Writing about the politics of Hurricane Harvey is difficult — necessary but difficult. Politics is part of everything, up to and including disaster response, and ignoring it is to pretend otherwise and forfeit your role as a watchdog.

The problem is that you can get it very wrong. And Politico just got it very wrong.

The main Politico account tweeted this cartoon from Pulitzer Prize-winner Matt Wuerker early Wednesday afternoon. The backlash was swift, and the tweet was quickly removed, though the cartoon remained on the website as of this posting.

A sampling of the reactions:

The first problem with the cartoon is its crassness. People are still being saved, and it's making fun of those same people.

The second problem is the stereotypes. It's almost a caricature of what you'd expect a liberal cartoonist to draw in response to conservative Texans relying upon the government in their time of crisis. The Confederate flag T-shirt. The Gadsden Flag. The reference to being saved by God (which seems extremely dismissive of Christianity). The Texas secession banner. It's all kind of ... predictable?

The third problem is that, while this tragedy struck Texas, a red state, the most acute devastation in a populous area is in Houston. Harris County went for Hillary Clinton by double-digits, and neighboring Fort Bend County was blue as well. The population of both combined is more than 5 million — about one-fifth of the entire state of Texas.

But perhaps more than anything, the cartoon is a needlessly vast oversimplification of a very complex issue at a very sensitive time. There seems to be an attitude among some on the political left in America that people who believe in smaller government and lower taxes believe everything should be privatized and that the government shouldn't be counted on to do anything. There is an attitude that if you don't believe government should play a major role in something or increasing funding for something, you don't believe in that thing.

Certainly, there is hypocrisy among some conservatives who may rely upon the government for their livelihoods while decrying big government. And talking about how Texans in Congress voted against Hurricane Sandy relief for the Northeast a few years ago is a valid debate. (They insist it was because the aid wasn't targeted enough and was full of pork. The Washington Post's Fact Checker poked some holes in those arguments.) But the cartoon suggests that normal people who believe in small government should essentially forfeit government help in their time of need — or, at least, that they should suddenly recognize that their belief in smaller government is wrongheaded.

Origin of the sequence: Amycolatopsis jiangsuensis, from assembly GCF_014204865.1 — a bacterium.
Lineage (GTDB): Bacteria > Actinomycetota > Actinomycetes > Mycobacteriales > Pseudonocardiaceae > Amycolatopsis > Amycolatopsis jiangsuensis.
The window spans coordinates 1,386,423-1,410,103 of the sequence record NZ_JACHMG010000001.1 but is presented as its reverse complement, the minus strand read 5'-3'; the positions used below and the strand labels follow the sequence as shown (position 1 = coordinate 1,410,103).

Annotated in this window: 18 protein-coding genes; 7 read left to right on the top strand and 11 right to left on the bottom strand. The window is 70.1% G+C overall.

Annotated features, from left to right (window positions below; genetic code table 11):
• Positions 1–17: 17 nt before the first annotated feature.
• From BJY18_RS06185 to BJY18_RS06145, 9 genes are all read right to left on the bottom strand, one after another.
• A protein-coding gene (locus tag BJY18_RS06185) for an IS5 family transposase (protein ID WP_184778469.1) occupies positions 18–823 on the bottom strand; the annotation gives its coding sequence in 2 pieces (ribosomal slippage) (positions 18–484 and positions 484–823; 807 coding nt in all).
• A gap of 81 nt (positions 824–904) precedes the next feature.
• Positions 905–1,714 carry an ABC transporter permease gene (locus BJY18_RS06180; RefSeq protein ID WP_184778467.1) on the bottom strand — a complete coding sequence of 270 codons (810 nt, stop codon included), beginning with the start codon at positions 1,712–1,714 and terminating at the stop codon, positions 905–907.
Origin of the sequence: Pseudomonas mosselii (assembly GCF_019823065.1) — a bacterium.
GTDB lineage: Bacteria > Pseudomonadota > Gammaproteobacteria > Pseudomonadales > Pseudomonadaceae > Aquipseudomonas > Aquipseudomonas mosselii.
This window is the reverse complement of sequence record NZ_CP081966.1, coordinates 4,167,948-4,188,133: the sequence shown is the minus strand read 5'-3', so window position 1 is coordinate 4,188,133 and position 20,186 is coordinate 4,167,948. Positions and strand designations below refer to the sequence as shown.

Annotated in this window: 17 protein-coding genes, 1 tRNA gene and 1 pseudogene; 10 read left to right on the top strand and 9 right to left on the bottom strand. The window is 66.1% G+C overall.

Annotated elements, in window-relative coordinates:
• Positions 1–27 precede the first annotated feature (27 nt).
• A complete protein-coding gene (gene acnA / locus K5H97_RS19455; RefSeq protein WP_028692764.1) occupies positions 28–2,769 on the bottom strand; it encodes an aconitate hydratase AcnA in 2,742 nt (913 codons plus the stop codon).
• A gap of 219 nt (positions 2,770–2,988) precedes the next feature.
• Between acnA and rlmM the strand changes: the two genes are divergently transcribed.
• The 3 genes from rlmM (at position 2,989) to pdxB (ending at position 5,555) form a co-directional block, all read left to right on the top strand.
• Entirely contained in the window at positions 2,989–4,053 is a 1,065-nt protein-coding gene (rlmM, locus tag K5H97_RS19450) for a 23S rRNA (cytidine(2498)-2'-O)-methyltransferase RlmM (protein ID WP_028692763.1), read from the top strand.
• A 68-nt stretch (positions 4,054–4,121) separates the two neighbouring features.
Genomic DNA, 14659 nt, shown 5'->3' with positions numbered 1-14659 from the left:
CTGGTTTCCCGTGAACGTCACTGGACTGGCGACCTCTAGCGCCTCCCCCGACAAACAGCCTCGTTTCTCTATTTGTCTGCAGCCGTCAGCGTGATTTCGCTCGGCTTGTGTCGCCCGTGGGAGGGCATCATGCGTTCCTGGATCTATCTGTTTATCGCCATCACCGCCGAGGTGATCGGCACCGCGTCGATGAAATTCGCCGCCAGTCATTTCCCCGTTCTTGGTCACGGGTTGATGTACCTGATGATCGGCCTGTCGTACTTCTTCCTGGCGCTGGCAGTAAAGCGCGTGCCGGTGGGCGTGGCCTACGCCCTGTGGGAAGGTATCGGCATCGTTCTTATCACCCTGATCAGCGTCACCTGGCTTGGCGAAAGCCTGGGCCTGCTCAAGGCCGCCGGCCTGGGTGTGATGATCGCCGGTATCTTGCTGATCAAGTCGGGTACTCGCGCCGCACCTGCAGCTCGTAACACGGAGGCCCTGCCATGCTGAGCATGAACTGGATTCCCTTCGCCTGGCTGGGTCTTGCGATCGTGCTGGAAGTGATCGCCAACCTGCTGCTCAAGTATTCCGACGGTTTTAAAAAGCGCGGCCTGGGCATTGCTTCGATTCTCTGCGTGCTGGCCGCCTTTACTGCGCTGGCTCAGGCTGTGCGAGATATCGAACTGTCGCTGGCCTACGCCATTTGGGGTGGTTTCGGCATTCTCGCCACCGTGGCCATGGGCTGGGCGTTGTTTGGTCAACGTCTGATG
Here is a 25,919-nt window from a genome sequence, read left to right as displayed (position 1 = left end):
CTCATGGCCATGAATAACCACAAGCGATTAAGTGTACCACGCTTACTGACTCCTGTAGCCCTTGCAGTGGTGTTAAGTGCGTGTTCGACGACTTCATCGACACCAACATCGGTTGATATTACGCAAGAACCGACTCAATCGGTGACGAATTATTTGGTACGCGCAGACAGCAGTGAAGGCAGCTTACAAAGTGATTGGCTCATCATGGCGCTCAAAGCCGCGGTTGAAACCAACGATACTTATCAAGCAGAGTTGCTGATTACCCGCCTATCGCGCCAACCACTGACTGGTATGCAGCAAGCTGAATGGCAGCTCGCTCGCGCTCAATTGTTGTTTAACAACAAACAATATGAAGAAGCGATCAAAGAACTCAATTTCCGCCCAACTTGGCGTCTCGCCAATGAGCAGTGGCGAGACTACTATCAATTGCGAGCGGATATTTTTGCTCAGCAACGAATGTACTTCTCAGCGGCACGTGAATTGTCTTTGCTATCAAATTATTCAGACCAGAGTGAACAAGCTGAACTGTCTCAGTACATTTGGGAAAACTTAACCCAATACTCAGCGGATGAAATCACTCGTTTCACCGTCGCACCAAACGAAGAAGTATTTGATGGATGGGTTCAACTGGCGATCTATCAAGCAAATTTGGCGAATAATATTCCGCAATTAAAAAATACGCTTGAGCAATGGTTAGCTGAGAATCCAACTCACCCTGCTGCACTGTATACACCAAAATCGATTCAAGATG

It's all very smug, and it gives extremely short shrift to very complex issues. People can have reasonable disagreements about how big government should be and what role it should take in disaster response and other issues. But until you declare yourself an anarchist, you probably believe that the federal and/or state government has some role to play in saving people's lives. That's a very basic government function.

And the idea that a bunch of Confederate flag-T-shirt-wearing tea partyers in Texas are suddenly learning the error of their ways seems like a poor way to have a constructive dialogue.

Update: Wuerker comments to the Washington Examiner, saying he was only targeting those calling for secession and wasn't broadly targeting all conservatives:

"As a political cartoonist, I try to get people to think – to consider the ironies and subtleties of the world we live in. This cartoon went with an extreme example of anti-government types – Texas Secessionists – benefitting from the heroism of federal government rescuers," he told the Washington Examiner.
"It of course was not aimed at Texans in general, any more than a cartoon about extremists marching in Charlottesville could be construed as a poke at all Virginians," he added. "My heart is with all the victims of Hurricane Harvey's destruction and those risking their lives to save others."

For what it's worth, a 2009 poll showed 18 percent of Texans favored secession, a number that would translate to millions of residents of the state.